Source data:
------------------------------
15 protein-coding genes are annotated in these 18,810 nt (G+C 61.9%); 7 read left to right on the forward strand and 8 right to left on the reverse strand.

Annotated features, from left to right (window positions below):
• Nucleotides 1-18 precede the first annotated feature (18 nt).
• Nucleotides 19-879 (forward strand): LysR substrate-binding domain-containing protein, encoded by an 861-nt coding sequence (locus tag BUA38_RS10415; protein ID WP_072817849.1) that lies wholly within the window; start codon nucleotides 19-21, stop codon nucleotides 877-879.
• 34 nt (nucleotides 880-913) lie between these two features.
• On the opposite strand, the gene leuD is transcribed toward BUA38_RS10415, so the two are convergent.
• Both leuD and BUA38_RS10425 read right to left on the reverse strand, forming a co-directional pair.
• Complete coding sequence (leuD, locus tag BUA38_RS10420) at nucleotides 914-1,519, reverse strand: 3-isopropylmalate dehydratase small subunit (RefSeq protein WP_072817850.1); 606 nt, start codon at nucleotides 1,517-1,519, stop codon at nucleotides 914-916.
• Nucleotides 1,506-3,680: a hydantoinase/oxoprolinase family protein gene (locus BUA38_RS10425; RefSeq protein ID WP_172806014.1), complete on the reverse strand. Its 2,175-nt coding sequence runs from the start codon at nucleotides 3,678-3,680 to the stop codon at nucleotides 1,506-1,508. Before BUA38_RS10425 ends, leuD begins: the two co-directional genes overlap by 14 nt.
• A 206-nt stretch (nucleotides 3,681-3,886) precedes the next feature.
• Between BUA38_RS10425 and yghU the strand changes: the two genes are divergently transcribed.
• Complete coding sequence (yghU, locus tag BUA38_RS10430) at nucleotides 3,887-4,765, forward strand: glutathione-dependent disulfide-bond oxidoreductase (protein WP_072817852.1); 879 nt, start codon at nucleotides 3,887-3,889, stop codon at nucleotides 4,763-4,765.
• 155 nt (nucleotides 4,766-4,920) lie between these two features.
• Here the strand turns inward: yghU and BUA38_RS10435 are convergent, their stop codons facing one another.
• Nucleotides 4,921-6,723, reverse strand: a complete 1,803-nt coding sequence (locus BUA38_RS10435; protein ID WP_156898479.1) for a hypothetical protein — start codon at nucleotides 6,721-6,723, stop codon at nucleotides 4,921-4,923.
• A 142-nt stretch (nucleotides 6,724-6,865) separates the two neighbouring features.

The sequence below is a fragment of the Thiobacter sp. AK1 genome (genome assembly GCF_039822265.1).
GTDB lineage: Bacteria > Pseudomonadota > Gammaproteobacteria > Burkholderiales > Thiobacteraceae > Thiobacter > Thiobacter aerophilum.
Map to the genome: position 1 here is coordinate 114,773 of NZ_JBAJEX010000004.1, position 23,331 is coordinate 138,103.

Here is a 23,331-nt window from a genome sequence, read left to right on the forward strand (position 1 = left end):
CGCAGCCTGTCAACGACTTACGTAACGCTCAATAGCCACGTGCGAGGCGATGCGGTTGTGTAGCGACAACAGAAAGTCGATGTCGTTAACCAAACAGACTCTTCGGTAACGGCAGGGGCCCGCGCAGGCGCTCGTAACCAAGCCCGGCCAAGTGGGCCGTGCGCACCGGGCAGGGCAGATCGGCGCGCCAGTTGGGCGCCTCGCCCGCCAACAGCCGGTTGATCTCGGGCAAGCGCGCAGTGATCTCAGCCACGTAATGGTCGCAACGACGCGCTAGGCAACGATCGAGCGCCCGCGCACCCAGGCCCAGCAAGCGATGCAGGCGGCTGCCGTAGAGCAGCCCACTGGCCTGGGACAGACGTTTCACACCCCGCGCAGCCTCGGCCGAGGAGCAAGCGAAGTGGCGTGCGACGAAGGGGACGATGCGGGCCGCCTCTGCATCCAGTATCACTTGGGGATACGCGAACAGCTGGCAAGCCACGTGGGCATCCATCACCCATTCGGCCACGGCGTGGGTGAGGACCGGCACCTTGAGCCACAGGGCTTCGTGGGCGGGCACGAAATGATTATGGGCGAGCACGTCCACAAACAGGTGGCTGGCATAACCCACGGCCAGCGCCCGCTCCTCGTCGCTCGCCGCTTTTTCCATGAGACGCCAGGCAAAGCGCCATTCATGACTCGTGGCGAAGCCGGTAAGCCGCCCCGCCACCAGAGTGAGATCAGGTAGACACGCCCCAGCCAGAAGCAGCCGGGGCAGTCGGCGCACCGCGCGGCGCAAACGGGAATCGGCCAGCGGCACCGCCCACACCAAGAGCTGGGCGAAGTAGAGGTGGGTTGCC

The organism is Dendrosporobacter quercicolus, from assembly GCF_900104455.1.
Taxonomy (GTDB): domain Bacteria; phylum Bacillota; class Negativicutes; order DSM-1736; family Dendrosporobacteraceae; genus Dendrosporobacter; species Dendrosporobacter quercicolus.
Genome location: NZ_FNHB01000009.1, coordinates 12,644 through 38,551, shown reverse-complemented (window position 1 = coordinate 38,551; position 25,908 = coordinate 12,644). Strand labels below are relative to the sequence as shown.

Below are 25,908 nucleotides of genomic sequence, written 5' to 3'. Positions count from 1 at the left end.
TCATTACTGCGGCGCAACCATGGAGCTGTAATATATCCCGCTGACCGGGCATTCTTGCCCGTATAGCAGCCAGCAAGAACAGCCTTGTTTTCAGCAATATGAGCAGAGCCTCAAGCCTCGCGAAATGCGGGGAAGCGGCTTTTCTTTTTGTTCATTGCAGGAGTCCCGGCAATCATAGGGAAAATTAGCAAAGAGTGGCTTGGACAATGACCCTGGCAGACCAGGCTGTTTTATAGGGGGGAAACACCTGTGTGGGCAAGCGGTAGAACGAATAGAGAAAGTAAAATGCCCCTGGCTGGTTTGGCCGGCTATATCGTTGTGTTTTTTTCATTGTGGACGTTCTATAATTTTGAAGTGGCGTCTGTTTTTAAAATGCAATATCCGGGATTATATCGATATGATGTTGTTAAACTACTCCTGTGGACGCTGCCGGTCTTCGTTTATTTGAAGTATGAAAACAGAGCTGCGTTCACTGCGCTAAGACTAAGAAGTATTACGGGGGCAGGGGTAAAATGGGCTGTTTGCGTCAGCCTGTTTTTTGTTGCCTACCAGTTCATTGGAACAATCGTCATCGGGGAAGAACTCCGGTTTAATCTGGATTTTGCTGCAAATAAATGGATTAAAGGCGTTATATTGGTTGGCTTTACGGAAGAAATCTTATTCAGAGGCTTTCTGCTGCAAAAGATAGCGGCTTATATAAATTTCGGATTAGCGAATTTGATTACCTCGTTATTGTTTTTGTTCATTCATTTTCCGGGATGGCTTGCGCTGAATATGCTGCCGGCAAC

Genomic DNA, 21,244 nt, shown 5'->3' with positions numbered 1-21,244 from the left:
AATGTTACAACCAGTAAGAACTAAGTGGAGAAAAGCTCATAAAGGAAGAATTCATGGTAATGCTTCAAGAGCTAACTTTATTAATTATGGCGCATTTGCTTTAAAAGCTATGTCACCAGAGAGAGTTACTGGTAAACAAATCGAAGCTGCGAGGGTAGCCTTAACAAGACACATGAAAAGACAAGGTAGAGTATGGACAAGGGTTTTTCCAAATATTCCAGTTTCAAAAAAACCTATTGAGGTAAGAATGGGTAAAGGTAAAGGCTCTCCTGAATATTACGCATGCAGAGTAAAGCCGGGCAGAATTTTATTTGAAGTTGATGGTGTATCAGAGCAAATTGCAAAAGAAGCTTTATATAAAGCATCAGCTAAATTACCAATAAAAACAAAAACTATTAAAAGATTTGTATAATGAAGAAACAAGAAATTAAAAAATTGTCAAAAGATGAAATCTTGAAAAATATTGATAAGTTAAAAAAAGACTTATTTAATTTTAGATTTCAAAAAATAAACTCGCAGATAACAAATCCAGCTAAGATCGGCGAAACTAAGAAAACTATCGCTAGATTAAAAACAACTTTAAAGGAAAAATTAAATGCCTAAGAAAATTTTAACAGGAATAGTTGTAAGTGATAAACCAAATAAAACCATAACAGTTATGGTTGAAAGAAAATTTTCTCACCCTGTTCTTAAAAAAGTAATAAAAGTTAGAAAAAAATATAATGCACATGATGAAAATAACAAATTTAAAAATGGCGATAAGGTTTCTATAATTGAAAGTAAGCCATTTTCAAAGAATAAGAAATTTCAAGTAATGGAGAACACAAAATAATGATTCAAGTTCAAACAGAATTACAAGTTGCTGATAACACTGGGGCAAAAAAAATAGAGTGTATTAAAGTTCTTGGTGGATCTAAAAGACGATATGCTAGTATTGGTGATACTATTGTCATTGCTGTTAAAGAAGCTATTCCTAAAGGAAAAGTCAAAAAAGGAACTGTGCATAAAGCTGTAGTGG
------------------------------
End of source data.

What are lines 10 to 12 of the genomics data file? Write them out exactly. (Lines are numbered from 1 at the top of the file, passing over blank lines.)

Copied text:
• A 206-nt stretch (nucleotides 3,681-3,886) precedes the next feature.
• Between BUA38_RS10425 and yghU the strand changes: the two genes are divergently transcribed.
• Complete coding sequence (yghU, locus tag BUA38_RS10430) at nucleotides 3,887-4,765, forward strand: glutathione-dependent disulfide-bond oxidoreductase (protein WP_072817852.1); 879 nt, start codon at nucleotides 3,887-3,889, stop codon at nucleotides 4,763-4,765.